Jul 30, 2013; Nashville, TN, USA; Tennessee Titans fans endure the rain to watch their team practice during training camp at Saint Thomas Sports Park. Mandatory Credit: Jim Brown-USA TODAY Sports
It appears as though that I’m not the only Tennessee Titans enthusiast who’ll maintain an interest in the Green Bay Packers—at least through August.
For Vince Young, 2013 has been an eventful year. This past May, Young became the first member of his family to graduate when he completed a Youth and Community Studies Degree from the University of Texas. Young was 30-plus credit hours short of a degree when he declared for the 2006 NFL Draft.
Let’s fast forward to August 5. At age 30, many critics believed that Young had played his last down in the NFL. How many people would’ve predicted that Young would sign a one-year deal to possibly serve as the No. 2 quarterback behind Aaron Rodgers? According to ESPN Bureau reporter Josina Anderson:
Young has always been an incredibly talented athlete. That athleticism helped him compile a 30-17 starting record with the Titans, 31-19 overall. Two things that kept him from becoming a top-tier professional quarterback: behavior and intelligence. He didn’t demonstrate the ability to handle himself as a team leader.
There’s a zero-percent chance that Young competes for a starting job. Of course, if Rodgers continues to get sacked as often as he did last season (team allowed 51 sacks in 2012), Young could see some action. Packers left tackle Bryan Bulaga was lost for the season after he reportedly tore his ACL. That leaves concerns at both offensive tackle positions. Graham Harrell and B.J. Coleman have done little to show that they’re capable of handling the backup quarterback duties.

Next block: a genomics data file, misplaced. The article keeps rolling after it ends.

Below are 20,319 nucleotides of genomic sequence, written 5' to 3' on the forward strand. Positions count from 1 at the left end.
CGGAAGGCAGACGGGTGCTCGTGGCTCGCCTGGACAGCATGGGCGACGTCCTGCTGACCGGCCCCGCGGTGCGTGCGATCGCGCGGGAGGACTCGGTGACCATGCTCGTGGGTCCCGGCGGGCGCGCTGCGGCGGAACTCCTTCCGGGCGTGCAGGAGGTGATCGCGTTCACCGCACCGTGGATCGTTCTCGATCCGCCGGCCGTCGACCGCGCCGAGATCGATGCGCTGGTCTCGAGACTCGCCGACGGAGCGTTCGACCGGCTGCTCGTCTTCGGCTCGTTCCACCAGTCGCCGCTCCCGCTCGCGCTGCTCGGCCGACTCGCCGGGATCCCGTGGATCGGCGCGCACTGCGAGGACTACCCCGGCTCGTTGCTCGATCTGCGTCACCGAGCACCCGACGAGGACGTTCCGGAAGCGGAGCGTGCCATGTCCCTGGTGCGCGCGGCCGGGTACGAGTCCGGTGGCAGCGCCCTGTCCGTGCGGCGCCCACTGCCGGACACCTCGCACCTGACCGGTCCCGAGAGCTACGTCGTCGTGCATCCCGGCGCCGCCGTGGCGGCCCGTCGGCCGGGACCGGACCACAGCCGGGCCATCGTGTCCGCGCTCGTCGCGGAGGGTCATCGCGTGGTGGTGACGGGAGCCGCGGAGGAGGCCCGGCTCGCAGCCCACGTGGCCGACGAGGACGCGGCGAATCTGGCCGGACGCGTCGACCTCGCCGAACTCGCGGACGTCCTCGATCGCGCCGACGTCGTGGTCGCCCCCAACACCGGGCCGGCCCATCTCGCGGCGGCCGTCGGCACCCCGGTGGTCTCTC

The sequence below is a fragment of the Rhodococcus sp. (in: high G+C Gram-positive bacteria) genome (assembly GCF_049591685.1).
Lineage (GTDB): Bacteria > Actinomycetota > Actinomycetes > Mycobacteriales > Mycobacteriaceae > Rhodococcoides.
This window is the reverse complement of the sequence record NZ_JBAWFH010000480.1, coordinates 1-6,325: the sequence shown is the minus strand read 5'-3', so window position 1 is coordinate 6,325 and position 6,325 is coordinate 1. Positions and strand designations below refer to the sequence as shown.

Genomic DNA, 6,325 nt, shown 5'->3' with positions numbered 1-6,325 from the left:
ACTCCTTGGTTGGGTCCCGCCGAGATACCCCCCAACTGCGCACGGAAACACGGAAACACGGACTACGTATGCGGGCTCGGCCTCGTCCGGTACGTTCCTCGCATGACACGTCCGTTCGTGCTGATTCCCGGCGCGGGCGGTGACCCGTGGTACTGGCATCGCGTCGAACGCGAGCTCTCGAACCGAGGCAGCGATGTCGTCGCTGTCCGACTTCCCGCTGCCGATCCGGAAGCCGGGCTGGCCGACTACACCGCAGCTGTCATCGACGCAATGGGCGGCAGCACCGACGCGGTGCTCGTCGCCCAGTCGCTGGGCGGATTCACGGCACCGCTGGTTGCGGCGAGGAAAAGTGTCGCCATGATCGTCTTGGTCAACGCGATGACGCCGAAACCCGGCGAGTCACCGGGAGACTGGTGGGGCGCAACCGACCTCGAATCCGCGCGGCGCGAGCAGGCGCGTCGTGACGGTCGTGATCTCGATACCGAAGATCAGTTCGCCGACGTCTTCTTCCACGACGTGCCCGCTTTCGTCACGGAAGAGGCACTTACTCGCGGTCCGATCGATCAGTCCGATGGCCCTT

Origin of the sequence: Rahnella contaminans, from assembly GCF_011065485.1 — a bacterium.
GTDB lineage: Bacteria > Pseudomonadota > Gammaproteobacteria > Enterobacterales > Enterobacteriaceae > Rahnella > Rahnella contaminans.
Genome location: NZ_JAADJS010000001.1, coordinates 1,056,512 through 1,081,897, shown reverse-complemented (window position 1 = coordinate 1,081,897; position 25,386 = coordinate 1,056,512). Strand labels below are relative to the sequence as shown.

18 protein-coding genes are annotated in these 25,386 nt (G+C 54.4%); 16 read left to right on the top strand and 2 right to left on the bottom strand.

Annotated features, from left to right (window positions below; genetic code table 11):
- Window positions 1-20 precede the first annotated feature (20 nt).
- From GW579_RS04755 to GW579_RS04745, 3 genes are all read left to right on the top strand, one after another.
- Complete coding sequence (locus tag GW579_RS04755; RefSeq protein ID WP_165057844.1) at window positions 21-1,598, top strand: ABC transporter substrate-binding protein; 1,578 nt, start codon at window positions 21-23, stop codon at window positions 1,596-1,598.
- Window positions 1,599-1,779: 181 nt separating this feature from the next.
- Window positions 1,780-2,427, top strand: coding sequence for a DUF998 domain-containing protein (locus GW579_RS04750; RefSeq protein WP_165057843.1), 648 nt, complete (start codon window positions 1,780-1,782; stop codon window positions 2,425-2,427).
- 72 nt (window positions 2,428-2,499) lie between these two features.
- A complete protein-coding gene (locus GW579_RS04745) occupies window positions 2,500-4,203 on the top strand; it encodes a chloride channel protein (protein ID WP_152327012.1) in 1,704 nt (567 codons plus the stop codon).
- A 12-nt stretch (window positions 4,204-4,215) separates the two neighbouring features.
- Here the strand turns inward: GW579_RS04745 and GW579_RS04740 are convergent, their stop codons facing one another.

Or maybe the Packers are just bringing him so they can emulate Colin Kaepernick and Robert Griffin III—the opposing quarterbacks in their first two regular-season matchups. Regardless, Young couldn’t ask for a finer opportunity than to spend one season behind Rodgers and learning from Mike McCarthy, the Packers head coach who’s considered as a quarterback guru.
What do our readers think? Would you like to see Young’s career take an unexpected turn to stardom during his 30s? Or would that just make you think, “what could’ve been had he remained in Nashville?”
Simply put—are you rooting for or against him? Answer in the poll below.